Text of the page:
The contrast between the ferry terminals in Singapore and Bintan is enormous. Singapore’s terminal was clean and organised whereas the ferry terminal at Tanjung Pinang, the capital city of Kepulauan Riau, was hectic and chaotic and no doubt reflects the administration of each.
Bintang is one of about 3,200 islands in the Indonesian province of Kepulauan Riau – the Riau Islands. These islands were originally a part of the Riau province on Sumatra but in 2002 they became a separate province. In the 2015 census, the population of the Riau Islands was almost 2 million and according to Wikipedia, is the second fastest growing province in Indonesia. Another interesting fact about the Riau Islands is that they are considered to be the birth place of the modern Malay language!
After the fall of Malacca in 1511, the Riau Islands became the centre of political power with the sultanate of Johor based on a tiny island just off Bintan called Penyengat Island. This powerful sultanate lasted several centuries until the arrival of Europeans who in their search for a way to control the trade routes through this area, took control of Singapore. In doing this, the British broke the sultanate into 2 parts and thus weakened its cultural and political strength. The arrival of the Dutch was the final nail in the coffin for the sultanate.
Kepulauan Riau is the second largest tourist gateway to Indonesia after Bali! This province saw 1.5 million visitors in 2005 and with the number of ferries options we saw between Singapore and Bintan & Batam, I’m sure the next census will be even more impressive. People come here for many reasons – ranging from visiting historical and cultural sites to relaxing in resorts based near tropical beaches.
Our arrival into Bintan was accompanied by light rain. Thank goodness our suitcases had been checked in because it would have been challenging disembarking in the rain and then navigating through customs and immigration pulling my suitcase. This was my first time entering Indonesia since the abolition of visa payments and it was so straight forward. However finding our way through the building was confusing. It was a true rabbit warren with multiple open doors and no sign clarifying which doorway was the correct one! We ended up outside quite suddenly only to realise that we hadn’t yet collected our suitcases! We tried to make our way back inside as each person we asked gave us a different answer only to be finally told to wait outside and a porter would bring it out. While we stood outside, we were constantly approached by men asking about our transport plans. All were disappointed to hear I had transport arranged. Then someone behind me said my name! I turned and he asked me what hotel I was staying at. This poor fellow had been waiting at the ferry terminal since the earlier morning ferry to meet us! Our luggage arrived finally and we were charged Rp50,000 for them. I was gobsmacked at the inflated price even though we had been warned by both our Singaporean taxi drivers about this. It turns out everything on Bintan is expensive; largely due to the large numbers of wealthy Singaporeans who visit and are prepared to pay these prices.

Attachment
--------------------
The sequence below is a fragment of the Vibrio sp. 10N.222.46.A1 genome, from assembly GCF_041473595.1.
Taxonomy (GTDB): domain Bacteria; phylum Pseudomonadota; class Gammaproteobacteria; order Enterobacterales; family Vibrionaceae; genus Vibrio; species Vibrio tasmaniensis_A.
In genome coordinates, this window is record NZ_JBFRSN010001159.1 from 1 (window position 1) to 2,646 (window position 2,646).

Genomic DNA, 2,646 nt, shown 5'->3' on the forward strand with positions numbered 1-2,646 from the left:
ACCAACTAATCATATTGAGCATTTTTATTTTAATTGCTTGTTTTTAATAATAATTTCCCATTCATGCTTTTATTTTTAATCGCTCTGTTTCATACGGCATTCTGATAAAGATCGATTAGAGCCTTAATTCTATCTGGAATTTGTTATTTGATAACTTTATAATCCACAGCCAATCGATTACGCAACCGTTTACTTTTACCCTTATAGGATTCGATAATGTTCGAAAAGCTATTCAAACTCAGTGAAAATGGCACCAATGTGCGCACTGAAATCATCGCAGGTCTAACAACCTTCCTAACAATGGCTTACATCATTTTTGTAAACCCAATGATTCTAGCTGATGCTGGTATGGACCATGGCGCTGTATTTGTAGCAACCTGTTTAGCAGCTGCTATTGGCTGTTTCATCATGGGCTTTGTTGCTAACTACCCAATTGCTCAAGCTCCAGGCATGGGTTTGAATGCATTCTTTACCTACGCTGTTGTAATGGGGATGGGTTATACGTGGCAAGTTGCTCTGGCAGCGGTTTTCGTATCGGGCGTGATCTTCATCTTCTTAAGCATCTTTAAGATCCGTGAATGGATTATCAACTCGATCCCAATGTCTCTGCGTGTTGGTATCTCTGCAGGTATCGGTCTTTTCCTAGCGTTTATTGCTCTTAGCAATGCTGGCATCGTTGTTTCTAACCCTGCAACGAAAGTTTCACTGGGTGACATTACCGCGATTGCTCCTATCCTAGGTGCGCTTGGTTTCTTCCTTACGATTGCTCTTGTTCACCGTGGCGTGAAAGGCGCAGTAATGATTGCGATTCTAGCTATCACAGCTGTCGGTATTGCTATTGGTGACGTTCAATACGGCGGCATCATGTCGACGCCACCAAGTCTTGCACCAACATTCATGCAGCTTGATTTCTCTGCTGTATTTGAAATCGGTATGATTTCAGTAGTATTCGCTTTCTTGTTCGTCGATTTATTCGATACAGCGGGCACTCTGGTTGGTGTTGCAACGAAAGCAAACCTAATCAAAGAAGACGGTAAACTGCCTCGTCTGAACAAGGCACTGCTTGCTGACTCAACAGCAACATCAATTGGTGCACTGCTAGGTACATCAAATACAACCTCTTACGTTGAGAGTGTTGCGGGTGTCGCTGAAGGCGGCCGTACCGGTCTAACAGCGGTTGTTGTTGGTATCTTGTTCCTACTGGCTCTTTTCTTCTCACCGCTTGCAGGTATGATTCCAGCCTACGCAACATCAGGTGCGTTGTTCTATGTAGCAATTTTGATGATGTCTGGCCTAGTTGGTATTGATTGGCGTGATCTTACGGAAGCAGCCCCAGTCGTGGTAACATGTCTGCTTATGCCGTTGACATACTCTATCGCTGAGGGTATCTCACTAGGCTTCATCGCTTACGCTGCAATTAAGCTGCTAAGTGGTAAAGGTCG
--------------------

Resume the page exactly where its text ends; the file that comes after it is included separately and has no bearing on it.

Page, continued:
Our drive to our hotel took us from Tanjung Pinang, the capital city of both the island and the province, and then past acres of land clearing and building develoment; apparently land prices here are booming. I’d read online before our arrival that food options around our hotel are limited so I asked our driver to stop off somewhere so we could buy soto ayam (Indonesian chicken soup). It was wonderful sitting in a warung eating soto and rempeyek (a Javanese cracker made with flour, peanuts and small anchovy type fish) and enjoying a cold glass of es jeruk (squeezed local orange juice drink).